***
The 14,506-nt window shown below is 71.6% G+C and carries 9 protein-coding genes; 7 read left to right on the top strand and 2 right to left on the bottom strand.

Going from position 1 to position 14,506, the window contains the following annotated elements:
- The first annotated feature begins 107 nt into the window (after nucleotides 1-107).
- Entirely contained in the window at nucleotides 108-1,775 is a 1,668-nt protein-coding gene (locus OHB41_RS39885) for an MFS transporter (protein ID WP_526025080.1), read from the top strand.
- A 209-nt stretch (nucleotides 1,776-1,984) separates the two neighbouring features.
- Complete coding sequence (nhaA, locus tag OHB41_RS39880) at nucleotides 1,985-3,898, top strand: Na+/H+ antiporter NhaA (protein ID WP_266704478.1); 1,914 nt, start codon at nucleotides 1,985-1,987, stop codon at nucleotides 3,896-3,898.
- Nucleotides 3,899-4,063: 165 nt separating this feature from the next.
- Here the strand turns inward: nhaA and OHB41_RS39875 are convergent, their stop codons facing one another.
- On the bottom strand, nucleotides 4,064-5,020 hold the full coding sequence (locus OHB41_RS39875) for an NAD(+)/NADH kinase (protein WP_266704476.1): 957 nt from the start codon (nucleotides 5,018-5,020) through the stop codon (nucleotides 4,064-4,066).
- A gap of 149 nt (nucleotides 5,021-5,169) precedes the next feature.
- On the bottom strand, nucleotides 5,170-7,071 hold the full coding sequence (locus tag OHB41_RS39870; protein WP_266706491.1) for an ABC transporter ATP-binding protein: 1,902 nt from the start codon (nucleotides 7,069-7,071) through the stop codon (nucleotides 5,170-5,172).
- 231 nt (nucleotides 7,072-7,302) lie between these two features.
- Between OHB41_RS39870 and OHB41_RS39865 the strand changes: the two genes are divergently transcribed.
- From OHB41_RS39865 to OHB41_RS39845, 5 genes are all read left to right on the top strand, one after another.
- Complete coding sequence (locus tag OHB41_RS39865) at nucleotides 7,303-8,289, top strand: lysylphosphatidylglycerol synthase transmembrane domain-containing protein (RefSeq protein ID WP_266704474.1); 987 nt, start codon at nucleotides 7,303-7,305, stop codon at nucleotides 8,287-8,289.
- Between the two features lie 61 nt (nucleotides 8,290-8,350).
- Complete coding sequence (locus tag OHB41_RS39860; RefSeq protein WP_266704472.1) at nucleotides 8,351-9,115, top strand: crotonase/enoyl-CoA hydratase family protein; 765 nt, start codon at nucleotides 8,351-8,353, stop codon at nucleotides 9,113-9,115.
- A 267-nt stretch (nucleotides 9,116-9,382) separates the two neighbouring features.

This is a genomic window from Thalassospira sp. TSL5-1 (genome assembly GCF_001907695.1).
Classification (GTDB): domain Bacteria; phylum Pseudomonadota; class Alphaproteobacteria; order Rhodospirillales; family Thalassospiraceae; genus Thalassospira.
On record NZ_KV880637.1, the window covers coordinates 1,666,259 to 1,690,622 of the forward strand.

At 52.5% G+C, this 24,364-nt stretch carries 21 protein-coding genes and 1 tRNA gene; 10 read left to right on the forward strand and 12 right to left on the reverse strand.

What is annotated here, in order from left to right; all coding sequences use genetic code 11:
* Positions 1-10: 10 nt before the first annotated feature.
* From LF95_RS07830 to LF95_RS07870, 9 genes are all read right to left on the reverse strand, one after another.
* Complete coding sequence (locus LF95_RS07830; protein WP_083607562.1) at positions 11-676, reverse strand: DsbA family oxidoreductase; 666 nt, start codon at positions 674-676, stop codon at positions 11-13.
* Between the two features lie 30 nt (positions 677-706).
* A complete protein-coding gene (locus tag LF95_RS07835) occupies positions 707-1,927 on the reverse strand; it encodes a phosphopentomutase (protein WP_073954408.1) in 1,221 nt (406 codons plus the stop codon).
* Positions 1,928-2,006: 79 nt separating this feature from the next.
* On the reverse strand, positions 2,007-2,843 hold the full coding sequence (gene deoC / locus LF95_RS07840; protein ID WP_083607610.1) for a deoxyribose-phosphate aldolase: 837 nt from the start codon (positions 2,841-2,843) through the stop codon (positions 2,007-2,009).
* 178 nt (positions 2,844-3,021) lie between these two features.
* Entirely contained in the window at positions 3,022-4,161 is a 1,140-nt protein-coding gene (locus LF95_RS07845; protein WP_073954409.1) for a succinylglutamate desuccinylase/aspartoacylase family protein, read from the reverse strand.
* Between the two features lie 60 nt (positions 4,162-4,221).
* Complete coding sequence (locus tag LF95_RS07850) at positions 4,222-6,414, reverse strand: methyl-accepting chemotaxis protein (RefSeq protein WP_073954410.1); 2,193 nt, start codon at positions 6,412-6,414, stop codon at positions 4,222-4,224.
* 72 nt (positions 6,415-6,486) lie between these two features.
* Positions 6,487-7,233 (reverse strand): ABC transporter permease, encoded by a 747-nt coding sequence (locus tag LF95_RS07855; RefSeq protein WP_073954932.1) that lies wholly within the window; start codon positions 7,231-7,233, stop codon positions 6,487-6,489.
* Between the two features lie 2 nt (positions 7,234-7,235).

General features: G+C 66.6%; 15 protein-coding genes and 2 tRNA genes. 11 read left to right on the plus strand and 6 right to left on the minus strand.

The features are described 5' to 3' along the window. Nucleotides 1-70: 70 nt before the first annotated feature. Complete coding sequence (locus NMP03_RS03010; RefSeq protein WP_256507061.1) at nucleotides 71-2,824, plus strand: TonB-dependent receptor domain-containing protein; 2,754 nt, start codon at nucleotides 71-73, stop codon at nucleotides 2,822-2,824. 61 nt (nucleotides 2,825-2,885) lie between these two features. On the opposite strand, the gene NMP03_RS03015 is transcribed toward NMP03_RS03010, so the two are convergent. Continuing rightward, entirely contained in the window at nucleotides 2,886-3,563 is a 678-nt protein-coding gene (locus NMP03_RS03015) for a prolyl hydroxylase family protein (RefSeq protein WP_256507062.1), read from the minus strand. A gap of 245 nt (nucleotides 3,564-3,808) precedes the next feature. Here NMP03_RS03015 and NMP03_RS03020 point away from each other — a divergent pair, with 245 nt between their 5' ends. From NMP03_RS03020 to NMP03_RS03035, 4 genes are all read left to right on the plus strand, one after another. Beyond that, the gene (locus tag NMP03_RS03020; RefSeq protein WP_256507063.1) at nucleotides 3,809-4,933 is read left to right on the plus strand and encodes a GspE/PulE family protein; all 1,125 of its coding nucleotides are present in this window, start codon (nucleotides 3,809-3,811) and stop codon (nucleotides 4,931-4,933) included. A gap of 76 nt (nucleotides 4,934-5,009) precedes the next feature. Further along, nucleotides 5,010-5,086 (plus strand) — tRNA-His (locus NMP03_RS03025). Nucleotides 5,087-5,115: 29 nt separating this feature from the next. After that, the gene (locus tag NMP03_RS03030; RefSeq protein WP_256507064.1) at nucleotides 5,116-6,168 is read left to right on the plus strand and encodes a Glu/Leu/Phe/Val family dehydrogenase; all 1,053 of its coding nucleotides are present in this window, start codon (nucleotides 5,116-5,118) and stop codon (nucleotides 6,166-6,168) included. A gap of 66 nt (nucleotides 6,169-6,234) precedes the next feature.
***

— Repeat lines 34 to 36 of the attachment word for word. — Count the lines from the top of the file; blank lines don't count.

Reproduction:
* Complete coding sequence (locus tag LF95_RS07850) at positions 4,222-6,414, reverse strand: methyl-accepting chemotaxis protein (RefSeq protein WP_073954410.1); 2,193 nt, start codon at positions 6,412-6,414, stop codon at positions 4,222-4,224.
* 72 nt (positions 6,415-6,486) lie between these two features.
* Positions 6,487-7,233 (reverse strand): ABC transporter permease, encoded by a 747-nt coding sequence (locus tag LF95_RS07855; RefSeq protein WP_073954932.1) that lies wholly within the window; start codon positions 7,231-7,233, stop codon positions 6,487-6,489.